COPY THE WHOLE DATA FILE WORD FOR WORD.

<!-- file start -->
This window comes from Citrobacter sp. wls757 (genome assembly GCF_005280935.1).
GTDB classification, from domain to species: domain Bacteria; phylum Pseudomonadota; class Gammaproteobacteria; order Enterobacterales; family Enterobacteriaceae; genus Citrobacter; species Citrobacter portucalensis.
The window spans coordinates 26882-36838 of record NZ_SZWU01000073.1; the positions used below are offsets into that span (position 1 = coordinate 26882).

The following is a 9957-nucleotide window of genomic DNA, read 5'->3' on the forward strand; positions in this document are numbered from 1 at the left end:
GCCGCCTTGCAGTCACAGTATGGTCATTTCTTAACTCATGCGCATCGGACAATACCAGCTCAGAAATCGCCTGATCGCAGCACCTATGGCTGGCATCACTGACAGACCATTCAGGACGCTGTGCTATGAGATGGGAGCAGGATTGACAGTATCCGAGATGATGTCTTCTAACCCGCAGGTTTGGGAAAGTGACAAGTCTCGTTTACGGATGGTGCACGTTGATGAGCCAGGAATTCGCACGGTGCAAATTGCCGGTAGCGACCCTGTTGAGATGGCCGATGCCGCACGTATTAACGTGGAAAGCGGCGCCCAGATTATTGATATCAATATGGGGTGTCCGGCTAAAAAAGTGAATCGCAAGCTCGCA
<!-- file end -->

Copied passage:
This window comes from Citrobacter sp. wls757 (genome assembly GCF_005280935.1).
GTDB classification, from domain to species: domain Bacteria; phylum Pseudomonadota; class Gammaproteobacteria; order Enterobacterales; family Enterobacteriaceae; genus Citrobacter; species Citrobacter portucalensis.
The window spans coordinates 26882-36838 of record NZ_SZWU01000073.1; the positions used below are offsets into that span (position 1 = coordinate 26882).

The following is a 9957-nucleotide window of genomic DNA, read 5'->3' on the forward strand; positions in this document are numbered from 1 at the left end:
GCCGCCTTGCAGTCACAGTATGGTCATTTCTTAACTCATGCGCATCGGACAATACCAGCTCAGAAATCGCCTGATCGCAGCACCTATGGCTGGCATCACTGACAGACCATTCAGGACGCTGTGCTATGAGATGGGAGCAGGATTGACAGTATCCGAGATGATGTCTTCTAACCCGCAGGTTTGGGAAAGTGACAAGTCTCGTTTACGGATGGTGCACGTTGATGAGCCAGGAATTCGCACGGTGCAAATTGCCGGTAGCGACCCTGTTGAGATGGCCGATGCCGCACGTATTAACGTGGAAAGCGGCGCCCAGATTATTGATATCAATATGGGGTGTCCGGCTAAAAAAGTGAATCGCAAGCTCGCA